It’ll Never be Time for the Pipe and Slippers…


Friday September 23rd. And after today, only 11 weeks of the year left. So yes, any minute now I’m going to start looking round the TAB boardroom table and suggest you start making plans for next year.

The time of year for looking ahead is approaching – but for some TAB members, ‘looking ahead’ is starting to take on a slightly different meaning. And it’s no surprise…

It’s more than six years since I started TAB York. As I check the boardroom tables, I see plenty of people who’ve become lifelong friends – but I also see rather more grey hair: or – in some cases – significantly less hair…

Yes, the thoughts of some members are turning towards exit strategies, what they’ll do when they’re not building a business and – ultimately – their legacy.

Well, maybe we should take a leaf out of Charles Eugster’s book…

Charles is 97, and holds the indoor and outdoor 200m and 400m world records for men over 95. He worked as a dentist until he was 75 and – despite a small pause in his 80s – has never stopped working. He still goes to the office in Zurich every day, before training in the afternoon. And Charles comfortably wins my ‘Positive Thinker of the Year’ award:

Even at 87 I wanted an Adonis body, in order to turn the heads of the sexy, young 70-year-old girls on the beach.

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Dr Charles Eugster (87) who has become one of the worlds oldest wakeboarders today when he was given his first lesson at the Ten-80 Wakeboarding School in Tamworth, Staffordshire. Credit: Shaun Fellows / newsteam.co.uk 25/5/2007

More seriously Charles Eugster says that he is “not chasing youthfulness. I’m chasing health.” Retirement, he says, “is a financial disaster and a health catastrophe.”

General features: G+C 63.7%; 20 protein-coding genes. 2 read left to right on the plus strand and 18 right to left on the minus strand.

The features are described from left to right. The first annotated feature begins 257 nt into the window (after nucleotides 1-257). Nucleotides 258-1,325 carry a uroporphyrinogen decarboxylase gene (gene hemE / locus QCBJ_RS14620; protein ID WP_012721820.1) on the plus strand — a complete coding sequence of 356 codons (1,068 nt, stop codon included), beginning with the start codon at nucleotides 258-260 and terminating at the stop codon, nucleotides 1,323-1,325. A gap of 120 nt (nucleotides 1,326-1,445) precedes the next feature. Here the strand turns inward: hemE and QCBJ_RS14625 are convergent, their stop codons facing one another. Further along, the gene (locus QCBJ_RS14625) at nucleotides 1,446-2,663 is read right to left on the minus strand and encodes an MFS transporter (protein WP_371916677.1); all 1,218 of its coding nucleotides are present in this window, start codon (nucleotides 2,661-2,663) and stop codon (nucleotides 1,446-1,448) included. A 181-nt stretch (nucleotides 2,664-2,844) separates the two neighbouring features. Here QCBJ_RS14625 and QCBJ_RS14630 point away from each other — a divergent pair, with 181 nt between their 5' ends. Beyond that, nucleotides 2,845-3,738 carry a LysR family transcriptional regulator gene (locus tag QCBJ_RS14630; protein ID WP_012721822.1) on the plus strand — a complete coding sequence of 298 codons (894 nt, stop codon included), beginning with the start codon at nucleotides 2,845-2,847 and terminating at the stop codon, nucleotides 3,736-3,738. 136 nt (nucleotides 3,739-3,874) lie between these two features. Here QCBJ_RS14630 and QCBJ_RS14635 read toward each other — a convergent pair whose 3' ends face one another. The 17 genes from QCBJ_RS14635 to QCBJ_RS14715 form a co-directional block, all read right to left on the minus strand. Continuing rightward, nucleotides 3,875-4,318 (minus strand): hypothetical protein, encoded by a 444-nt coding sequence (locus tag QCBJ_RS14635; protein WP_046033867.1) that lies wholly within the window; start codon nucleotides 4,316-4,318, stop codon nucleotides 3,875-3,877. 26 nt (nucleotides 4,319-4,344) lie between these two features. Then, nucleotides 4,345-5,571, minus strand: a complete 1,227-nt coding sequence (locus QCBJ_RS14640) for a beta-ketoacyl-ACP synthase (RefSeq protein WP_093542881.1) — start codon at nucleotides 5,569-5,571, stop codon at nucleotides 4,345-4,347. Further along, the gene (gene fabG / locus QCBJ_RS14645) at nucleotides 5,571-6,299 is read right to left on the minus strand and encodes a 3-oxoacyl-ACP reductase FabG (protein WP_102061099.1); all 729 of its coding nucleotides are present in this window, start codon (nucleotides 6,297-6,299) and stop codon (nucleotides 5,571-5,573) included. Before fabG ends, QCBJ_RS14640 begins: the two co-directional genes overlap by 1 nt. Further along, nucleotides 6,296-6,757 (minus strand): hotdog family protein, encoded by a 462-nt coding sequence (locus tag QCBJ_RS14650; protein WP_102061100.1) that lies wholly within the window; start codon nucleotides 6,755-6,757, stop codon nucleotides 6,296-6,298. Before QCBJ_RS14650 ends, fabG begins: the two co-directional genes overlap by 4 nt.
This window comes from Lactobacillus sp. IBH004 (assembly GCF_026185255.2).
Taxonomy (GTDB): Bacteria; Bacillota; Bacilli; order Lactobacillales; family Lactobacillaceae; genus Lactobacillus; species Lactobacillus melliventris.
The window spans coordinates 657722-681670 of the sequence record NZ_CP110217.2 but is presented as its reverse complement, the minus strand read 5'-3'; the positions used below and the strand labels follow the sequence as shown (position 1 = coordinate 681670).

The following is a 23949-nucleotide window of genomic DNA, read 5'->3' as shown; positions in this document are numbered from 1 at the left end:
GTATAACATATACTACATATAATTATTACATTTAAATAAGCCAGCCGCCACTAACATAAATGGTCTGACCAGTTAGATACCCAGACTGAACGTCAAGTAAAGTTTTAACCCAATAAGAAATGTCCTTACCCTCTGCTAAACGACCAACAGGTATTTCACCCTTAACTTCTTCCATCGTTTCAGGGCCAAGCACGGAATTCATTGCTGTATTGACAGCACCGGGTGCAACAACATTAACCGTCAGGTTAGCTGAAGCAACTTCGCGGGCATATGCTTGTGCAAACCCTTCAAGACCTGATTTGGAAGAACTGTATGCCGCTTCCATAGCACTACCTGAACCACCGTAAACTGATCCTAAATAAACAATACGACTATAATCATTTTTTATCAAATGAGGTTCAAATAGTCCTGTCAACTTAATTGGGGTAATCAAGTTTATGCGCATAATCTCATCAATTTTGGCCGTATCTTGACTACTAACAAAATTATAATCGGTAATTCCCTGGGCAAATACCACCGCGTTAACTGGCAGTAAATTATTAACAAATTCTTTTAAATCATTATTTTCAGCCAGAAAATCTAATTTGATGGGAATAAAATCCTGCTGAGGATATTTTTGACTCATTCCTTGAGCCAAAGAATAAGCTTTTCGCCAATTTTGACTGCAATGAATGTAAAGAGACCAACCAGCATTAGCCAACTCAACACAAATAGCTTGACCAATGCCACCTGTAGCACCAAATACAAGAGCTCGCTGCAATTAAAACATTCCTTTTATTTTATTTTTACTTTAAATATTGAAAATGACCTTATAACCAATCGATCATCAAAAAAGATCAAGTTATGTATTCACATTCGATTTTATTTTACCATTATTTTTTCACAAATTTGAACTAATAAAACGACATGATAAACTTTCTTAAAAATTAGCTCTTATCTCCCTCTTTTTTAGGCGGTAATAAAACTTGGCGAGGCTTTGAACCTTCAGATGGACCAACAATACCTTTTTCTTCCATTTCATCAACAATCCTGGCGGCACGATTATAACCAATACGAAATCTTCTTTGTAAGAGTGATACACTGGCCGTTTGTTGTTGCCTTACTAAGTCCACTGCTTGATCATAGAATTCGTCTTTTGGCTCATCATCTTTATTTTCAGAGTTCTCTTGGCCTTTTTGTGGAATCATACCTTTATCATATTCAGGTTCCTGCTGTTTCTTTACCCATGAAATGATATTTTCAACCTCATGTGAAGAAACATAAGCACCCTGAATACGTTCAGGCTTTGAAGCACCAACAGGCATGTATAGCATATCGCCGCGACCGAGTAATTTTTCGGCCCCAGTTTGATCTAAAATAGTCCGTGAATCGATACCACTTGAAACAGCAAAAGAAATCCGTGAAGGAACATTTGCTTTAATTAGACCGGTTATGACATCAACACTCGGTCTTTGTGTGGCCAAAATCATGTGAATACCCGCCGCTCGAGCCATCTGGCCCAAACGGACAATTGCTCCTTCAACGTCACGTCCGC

In many ways this was one of the most interesting articles I’d read all year – and I’d add ‘psychological’ to ‘financial’ and ‘health.’

The sentiments chime with what so many of my friends and clients are saying, and echo an underlying theme from the TAB Conference in Denver.

“I’m not intending to retire any time soon, Ed, if at all,” is a phrase I hear over and over again. No-one, it seems, is thinking of their pipe, slippers and Bake Off.

“I’m going to do a lot less in the business and a lot of other things,” is the consensus – with ‘other things’ covering charitable work, non-executive directorships, and mentoring students and start-ups.

I’ve just finished reading Finish Big by Bo Burlingham: ‘how great entrepreneurs exit their companies on top.’

Burlingham talks about entrepreneurs being defined by their place in the world: specifically by how they see themselves in the community. Unsurprisingly, 66% of entrepreneurs who exit their business “experience profound regret afterwards” – and a large part of that is the feeling that they’re no longer making a contribution.

Back to Charles Eugster and his Adonis body. He’s not ashamed to admit that he’s using his vanity as a motivating factor. And why not? Feeling that you’re valued and appreciated is an integral part of Maslow’s Hierarchy of Needs.

It’s no wonder that 66% of entrepreneurs experience profound regret. They’ve built a business, they’ve a wealth of wisdom, experience and knowledge and now suddenly – unless they plan for it – nobody wants to talk to them. Despite all they’ve achieved, they’re no longer defined by their business, they no longer feel valued.

So TAB York is not only about you and your business, or your work/life balance as you’re building the business. It’s not just about immediate problems and next year’s plans – it’s about what comes afterwards as well. It’s about leaving a legacy – for yourself and for the community.

PS I’m sorry, I had to check. Charles Eugster’s time for the 200m is 55.48 seconds. That’s three times longer than Usain Bolt’s time – but it’s roughly 8 minute mile pace. Well, well, there’s a challenge and an interesting ice-breaker for a few TAB meetings. Bring your shorts, ladies and gentlemen; let’s see who’s slower than a 97 year old…